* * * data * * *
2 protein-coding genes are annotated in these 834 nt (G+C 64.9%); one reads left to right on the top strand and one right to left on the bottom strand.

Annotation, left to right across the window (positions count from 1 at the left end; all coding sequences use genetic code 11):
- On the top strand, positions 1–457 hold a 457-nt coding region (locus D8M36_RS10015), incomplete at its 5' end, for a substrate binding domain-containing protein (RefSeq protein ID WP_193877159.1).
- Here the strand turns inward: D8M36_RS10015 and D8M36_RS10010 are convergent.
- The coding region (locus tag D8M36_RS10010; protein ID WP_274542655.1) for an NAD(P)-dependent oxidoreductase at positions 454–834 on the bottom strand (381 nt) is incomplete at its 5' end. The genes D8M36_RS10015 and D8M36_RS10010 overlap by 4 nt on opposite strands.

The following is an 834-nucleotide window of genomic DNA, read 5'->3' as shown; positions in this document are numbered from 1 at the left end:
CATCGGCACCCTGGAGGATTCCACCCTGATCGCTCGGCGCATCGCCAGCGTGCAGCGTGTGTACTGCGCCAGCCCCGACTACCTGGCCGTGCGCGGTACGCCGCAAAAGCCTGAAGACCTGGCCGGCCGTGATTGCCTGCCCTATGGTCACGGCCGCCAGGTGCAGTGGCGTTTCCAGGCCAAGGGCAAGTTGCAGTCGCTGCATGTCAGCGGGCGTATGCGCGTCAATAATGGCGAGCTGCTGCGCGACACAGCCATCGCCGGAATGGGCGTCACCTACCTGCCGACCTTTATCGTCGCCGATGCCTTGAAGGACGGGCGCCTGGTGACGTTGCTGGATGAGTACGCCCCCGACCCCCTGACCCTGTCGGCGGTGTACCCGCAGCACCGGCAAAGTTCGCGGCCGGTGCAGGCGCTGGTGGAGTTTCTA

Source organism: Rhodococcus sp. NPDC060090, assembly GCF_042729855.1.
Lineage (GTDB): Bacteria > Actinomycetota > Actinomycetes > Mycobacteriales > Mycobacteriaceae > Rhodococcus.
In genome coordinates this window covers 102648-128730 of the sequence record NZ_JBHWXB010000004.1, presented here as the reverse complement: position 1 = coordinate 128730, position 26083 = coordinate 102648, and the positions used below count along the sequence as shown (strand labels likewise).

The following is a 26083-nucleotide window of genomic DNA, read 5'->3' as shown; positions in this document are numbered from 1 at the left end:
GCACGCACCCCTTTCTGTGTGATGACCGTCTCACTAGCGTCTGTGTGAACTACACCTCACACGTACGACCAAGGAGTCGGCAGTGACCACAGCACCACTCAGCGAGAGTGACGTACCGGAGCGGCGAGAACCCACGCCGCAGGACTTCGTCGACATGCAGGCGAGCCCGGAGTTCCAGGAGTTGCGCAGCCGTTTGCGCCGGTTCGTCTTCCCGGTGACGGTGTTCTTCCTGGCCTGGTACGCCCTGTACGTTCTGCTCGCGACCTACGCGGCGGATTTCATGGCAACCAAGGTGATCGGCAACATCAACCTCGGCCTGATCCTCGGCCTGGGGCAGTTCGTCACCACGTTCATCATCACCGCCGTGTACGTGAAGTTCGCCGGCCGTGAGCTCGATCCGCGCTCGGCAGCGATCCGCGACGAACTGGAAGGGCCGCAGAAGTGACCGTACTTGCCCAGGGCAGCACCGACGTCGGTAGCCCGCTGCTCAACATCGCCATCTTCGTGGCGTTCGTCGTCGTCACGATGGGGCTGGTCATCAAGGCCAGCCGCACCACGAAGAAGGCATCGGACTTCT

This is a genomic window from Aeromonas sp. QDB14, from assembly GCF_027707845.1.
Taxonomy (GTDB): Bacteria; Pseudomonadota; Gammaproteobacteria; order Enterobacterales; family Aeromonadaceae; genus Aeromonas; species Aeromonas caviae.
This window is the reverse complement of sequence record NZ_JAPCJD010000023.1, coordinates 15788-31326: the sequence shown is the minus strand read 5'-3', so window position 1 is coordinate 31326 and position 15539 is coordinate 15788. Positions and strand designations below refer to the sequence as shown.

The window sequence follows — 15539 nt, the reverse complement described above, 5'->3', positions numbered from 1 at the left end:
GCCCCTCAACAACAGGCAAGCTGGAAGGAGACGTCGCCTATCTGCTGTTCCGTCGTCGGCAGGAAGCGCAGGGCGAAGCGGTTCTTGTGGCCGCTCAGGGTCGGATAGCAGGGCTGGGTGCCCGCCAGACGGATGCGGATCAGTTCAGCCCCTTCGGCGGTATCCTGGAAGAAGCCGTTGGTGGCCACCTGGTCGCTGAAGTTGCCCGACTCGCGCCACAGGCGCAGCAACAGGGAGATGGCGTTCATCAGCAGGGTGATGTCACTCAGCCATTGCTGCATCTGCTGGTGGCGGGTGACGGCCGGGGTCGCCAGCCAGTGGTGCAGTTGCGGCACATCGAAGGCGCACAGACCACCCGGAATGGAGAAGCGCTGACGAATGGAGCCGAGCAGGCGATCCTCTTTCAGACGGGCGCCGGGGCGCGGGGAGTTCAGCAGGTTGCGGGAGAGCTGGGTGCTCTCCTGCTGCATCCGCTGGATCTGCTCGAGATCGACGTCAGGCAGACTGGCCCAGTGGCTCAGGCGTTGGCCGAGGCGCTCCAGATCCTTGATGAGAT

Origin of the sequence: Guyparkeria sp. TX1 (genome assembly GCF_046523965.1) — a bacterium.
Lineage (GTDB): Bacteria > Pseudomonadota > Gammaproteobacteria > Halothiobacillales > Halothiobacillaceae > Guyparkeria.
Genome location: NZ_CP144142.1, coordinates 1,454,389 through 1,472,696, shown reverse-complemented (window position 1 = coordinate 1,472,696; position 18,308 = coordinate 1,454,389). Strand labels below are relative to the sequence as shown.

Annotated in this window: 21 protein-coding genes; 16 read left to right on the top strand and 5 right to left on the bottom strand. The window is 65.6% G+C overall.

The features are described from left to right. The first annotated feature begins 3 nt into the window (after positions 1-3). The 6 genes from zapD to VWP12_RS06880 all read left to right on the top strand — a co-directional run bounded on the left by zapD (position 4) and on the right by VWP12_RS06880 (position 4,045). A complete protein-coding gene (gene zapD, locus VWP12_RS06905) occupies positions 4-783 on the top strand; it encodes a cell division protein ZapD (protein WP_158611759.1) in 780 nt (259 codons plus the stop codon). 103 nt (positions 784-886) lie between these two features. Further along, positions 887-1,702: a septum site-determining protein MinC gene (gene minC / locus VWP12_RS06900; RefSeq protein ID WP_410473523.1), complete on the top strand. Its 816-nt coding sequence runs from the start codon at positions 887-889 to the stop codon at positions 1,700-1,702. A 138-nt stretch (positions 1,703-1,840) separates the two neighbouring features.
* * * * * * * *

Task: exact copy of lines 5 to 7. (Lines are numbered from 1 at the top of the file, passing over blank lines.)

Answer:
- The coding region (locus tag D8M36_RS10010; protein ID WP_274542655.1) for an NAD(P)-dependent oxidoreductase at positions 454–834 on the bottom strand (381 nt) is incomplete at its 5' end. The genes D8M36_RS10015 and D8M36_RS10010 overlap by 4 nt on opposite strands.

The following is an 834-nucleotide window of genomic DNA, read 5'->3' as shown; positions in this document are numbered from 1 at the left end:
CATCGGCACCCTGGAGGATTCCACCCTGATCGCTCGGCGCATCGCCAGCGTGCAGCGTGTGTACTGCGCCAGCCCCGACTACCTGGCCGTGCGCGGTACGCCGCAAAAGCCTGAAGACCTGGCCGGCCGTGATTGCCTGCCCTATGGTCACGGCCGCCAGGTGCAGTGGCGTTTCCAGGCCAAGGGCAAGTTGCAGTCGCTGCATGTCAGCGGGCGTATGCGCGTCAATAATGGCGAGCTGCTGCGCGACACAGCCATCGCCGGAATGGGCGTCACCTACCTGCCGACCTTTATCGTCGCCGATGCCTTGAAGGACGGGCGCCTGGTGACGTTGCTGGATGAGTACGCCCCCGACCCCCTGACCCTGTCGGCGGTGTACCCGCAGCACCGGCAAAGTTCGCGGCCGGTGCAGGCGCTGGTGGAGTTTCTA